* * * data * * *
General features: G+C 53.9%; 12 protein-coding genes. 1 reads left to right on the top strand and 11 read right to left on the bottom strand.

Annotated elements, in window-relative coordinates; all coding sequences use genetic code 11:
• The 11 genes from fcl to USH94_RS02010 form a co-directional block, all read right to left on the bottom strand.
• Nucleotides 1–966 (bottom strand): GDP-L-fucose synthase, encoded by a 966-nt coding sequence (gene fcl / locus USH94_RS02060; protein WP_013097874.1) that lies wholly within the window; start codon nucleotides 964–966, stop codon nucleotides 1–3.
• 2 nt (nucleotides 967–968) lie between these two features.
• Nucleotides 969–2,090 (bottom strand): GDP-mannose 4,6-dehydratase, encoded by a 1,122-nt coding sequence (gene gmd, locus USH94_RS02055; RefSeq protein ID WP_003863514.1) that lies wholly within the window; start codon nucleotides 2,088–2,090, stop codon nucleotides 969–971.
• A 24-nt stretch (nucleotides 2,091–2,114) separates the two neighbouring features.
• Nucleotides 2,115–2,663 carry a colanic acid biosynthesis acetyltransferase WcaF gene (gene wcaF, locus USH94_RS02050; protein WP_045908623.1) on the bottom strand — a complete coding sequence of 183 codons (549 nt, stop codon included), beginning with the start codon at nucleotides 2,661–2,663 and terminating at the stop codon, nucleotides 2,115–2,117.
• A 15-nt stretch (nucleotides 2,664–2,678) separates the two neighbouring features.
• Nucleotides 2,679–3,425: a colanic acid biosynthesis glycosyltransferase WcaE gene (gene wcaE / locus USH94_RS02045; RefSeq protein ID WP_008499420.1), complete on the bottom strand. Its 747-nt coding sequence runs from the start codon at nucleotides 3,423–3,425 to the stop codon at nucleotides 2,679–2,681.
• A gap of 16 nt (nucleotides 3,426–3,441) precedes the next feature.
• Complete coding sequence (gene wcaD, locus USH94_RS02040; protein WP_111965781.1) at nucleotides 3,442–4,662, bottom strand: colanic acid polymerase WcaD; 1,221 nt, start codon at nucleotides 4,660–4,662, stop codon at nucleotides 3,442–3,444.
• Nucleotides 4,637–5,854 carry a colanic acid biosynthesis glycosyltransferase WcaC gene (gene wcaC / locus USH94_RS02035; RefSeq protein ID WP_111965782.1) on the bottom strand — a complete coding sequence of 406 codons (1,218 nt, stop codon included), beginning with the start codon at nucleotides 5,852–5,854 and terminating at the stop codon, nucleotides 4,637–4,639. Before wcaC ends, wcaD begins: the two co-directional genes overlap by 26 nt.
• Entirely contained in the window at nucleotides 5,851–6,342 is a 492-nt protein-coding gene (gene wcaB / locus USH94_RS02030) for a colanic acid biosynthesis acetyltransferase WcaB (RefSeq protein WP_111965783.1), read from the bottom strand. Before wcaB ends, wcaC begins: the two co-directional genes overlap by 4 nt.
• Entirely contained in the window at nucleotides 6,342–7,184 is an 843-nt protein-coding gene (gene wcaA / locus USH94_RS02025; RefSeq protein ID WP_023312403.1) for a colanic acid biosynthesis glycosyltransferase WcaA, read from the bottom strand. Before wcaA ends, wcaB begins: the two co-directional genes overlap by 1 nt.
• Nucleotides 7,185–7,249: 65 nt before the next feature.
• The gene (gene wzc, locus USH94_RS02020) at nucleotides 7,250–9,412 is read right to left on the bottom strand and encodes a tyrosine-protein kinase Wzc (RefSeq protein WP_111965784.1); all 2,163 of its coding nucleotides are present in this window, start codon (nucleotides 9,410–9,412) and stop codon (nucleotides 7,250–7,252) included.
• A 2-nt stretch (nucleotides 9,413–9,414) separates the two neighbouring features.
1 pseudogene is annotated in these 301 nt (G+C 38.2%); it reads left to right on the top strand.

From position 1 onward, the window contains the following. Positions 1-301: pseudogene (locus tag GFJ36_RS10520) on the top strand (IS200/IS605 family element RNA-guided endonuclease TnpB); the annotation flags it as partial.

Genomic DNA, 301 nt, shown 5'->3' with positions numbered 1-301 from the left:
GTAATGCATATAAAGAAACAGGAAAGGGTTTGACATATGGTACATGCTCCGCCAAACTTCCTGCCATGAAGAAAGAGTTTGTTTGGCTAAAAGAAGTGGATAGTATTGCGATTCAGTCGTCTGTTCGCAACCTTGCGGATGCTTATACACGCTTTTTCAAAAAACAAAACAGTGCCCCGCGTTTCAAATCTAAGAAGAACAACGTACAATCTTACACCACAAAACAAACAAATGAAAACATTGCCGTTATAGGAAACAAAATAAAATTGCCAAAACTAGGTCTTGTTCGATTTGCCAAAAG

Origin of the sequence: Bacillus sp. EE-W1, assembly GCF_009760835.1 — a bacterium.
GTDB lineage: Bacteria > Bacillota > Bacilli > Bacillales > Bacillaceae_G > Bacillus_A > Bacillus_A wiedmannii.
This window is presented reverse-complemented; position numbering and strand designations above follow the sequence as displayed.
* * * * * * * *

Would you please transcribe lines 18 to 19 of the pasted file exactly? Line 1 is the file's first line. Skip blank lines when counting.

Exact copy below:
• A 2-nt stretch (nucleotides 9,413–9,414) separates the two neighbouring features.
1 pseudogene is annotated in these 301 nt (G+C 38.2%); it reads left to right on the top strand.